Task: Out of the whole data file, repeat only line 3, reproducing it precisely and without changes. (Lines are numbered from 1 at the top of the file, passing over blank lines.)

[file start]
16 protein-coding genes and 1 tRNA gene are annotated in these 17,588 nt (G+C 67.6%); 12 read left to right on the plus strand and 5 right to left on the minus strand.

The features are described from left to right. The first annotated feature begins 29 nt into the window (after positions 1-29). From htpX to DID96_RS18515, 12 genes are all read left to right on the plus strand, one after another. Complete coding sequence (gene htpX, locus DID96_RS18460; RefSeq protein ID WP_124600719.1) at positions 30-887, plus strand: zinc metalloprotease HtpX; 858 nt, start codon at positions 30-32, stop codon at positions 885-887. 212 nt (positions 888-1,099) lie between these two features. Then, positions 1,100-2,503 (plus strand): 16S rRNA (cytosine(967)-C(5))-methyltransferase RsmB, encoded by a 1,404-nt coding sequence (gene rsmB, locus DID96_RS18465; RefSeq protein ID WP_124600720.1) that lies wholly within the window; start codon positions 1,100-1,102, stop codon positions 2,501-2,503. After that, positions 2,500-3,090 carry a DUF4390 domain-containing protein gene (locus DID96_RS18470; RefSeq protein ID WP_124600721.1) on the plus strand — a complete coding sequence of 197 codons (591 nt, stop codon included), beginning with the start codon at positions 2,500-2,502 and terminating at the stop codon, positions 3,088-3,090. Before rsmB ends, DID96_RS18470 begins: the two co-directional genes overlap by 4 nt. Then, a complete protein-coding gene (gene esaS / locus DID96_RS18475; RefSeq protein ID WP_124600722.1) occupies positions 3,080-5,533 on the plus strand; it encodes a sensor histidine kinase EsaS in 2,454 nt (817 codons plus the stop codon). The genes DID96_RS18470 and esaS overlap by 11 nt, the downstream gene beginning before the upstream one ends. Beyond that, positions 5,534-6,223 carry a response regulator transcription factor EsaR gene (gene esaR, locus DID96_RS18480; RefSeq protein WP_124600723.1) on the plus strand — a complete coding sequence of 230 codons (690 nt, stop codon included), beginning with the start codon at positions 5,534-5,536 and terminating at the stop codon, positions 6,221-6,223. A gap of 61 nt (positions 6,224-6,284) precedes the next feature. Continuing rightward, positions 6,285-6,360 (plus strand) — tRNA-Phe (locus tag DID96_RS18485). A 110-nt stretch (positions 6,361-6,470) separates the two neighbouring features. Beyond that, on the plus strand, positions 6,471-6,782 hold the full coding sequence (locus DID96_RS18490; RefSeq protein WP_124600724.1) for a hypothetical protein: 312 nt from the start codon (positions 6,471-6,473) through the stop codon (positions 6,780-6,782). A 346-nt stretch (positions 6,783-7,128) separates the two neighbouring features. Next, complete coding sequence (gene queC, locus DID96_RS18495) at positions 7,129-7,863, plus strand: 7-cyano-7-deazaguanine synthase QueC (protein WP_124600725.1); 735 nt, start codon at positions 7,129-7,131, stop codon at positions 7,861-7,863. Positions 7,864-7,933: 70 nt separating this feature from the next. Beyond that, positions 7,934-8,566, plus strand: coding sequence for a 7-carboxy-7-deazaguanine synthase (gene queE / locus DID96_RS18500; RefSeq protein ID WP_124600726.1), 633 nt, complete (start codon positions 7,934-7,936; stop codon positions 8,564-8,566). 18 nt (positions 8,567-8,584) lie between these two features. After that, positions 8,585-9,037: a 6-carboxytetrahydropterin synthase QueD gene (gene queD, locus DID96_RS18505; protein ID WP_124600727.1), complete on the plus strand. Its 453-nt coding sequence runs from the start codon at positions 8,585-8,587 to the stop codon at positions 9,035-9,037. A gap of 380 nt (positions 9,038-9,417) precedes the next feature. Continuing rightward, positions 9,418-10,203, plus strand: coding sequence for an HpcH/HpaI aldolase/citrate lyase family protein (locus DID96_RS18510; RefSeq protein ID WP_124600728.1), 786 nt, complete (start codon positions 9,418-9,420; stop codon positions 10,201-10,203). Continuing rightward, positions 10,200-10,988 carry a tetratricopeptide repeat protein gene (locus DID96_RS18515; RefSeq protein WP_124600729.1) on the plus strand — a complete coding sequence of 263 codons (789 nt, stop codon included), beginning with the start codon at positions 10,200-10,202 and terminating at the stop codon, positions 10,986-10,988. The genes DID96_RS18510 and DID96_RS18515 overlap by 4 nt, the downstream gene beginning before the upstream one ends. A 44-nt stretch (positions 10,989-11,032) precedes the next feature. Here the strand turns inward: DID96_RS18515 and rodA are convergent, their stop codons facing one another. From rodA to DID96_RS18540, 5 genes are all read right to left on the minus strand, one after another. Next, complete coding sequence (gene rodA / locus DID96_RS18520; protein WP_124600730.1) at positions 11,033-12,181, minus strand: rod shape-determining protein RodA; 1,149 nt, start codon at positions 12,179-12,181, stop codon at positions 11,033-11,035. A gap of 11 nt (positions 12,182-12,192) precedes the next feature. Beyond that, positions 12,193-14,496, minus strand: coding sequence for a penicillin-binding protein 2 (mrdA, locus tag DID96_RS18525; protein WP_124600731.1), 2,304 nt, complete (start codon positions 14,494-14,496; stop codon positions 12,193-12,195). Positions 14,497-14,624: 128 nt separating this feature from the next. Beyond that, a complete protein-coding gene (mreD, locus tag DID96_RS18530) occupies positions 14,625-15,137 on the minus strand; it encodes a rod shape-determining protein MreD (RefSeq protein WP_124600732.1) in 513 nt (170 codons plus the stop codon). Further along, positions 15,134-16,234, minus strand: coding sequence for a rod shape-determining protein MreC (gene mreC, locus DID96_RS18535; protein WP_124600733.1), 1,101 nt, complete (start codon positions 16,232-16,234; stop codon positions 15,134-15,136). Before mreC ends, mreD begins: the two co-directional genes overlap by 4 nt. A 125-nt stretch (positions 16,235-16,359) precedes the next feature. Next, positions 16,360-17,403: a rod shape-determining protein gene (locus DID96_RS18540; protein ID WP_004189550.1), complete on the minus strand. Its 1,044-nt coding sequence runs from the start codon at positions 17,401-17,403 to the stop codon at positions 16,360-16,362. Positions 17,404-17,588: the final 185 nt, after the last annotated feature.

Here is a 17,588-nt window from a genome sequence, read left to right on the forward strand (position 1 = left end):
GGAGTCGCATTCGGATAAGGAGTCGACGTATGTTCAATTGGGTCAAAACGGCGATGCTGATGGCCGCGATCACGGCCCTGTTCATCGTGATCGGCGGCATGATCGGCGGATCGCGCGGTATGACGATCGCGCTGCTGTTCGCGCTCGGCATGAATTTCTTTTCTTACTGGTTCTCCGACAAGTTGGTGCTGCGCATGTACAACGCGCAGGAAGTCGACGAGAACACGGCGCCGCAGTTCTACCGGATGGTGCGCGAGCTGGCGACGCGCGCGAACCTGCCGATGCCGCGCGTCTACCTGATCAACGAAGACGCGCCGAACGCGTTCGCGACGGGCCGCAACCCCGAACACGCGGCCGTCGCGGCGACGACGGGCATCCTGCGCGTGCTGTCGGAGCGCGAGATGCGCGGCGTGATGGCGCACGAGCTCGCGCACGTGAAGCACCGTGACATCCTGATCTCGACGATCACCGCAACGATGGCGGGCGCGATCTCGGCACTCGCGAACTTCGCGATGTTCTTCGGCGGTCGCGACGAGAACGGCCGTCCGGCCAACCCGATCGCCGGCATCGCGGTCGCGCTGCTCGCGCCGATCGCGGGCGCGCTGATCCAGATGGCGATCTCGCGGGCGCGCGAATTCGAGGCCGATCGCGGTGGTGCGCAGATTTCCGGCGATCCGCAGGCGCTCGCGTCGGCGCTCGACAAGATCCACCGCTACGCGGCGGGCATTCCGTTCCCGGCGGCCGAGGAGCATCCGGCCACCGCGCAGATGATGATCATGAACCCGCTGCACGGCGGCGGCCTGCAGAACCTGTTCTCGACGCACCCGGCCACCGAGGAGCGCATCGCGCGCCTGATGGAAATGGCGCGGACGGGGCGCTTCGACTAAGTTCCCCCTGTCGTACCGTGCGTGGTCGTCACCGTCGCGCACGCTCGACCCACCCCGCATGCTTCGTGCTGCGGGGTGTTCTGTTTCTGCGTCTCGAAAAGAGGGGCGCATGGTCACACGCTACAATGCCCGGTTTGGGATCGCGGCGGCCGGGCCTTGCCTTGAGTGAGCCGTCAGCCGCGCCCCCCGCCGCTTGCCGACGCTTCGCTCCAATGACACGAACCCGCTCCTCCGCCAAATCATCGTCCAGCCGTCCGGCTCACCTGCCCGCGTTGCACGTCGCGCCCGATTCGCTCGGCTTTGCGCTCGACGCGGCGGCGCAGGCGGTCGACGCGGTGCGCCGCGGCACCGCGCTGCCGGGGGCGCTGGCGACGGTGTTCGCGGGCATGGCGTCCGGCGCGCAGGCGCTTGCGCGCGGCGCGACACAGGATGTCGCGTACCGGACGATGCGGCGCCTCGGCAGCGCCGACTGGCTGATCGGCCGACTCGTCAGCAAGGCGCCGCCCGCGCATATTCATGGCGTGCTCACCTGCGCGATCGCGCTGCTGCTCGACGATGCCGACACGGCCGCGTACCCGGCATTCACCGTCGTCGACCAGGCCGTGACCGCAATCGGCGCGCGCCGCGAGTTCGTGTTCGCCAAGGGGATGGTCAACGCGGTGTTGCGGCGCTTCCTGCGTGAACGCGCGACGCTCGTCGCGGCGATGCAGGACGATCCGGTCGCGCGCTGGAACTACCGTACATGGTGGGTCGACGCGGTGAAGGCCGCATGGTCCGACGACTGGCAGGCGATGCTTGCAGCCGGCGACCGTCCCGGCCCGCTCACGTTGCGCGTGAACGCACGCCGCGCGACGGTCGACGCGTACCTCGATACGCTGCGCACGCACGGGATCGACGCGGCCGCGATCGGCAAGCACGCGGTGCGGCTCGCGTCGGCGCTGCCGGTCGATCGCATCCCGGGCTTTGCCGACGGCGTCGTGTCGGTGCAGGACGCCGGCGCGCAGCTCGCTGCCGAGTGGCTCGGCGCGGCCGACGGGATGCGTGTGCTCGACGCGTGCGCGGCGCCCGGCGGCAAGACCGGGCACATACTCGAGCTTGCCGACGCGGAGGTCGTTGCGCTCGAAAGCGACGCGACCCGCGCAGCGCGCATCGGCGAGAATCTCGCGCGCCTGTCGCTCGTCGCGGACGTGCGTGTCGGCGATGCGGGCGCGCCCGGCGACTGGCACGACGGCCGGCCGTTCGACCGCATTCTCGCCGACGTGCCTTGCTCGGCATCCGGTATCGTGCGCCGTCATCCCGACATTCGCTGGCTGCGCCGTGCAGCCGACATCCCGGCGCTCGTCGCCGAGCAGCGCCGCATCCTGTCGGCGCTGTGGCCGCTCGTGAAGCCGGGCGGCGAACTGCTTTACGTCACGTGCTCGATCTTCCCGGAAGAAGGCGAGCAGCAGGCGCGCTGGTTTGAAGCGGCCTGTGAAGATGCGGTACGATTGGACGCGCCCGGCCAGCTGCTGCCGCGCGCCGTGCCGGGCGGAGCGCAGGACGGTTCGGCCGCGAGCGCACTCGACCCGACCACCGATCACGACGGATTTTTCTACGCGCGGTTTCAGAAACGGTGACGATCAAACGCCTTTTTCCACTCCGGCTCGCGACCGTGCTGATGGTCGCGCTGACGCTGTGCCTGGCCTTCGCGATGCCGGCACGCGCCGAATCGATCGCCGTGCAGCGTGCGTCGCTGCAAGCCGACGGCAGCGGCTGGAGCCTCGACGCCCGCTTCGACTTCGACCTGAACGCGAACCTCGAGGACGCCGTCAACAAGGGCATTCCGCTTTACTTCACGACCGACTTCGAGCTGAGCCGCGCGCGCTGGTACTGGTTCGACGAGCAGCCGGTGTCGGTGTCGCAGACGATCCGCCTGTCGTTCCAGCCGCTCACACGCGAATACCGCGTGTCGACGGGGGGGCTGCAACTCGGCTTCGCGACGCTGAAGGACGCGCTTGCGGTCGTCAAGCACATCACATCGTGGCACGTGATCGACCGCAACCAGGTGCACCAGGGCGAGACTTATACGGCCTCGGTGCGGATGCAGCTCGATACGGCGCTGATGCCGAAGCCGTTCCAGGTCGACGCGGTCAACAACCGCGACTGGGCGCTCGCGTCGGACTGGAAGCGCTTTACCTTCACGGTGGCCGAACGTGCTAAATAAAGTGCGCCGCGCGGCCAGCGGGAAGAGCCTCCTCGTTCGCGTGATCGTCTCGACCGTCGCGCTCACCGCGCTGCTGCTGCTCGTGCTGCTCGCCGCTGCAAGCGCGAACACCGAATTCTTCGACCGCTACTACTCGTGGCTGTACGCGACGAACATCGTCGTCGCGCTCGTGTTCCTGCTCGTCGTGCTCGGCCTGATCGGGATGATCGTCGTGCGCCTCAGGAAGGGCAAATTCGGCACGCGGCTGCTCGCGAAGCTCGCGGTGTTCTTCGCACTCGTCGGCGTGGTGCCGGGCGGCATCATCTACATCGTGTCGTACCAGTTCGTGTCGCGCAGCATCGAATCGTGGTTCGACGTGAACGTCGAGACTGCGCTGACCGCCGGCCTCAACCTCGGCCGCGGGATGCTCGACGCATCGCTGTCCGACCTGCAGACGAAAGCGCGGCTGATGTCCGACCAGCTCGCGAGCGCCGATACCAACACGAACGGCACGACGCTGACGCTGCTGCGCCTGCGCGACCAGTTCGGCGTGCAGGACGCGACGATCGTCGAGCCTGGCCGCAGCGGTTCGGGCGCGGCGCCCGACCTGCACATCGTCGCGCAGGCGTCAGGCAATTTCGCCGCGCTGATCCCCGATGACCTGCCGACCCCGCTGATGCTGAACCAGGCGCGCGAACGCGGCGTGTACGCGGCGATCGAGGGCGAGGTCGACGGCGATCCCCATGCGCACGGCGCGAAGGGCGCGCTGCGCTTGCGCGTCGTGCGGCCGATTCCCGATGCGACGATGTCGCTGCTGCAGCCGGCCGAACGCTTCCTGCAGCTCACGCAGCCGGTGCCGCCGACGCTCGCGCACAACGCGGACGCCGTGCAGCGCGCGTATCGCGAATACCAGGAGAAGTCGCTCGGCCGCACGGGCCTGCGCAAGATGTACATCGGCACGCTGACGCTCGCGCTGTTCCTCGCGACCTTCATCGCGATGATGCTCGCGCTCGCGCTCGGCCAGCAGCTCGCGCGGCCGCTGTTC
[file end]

Here is a 17,588-nt window from a genome sequence, read left to right on the forward strand (position 1 = left end):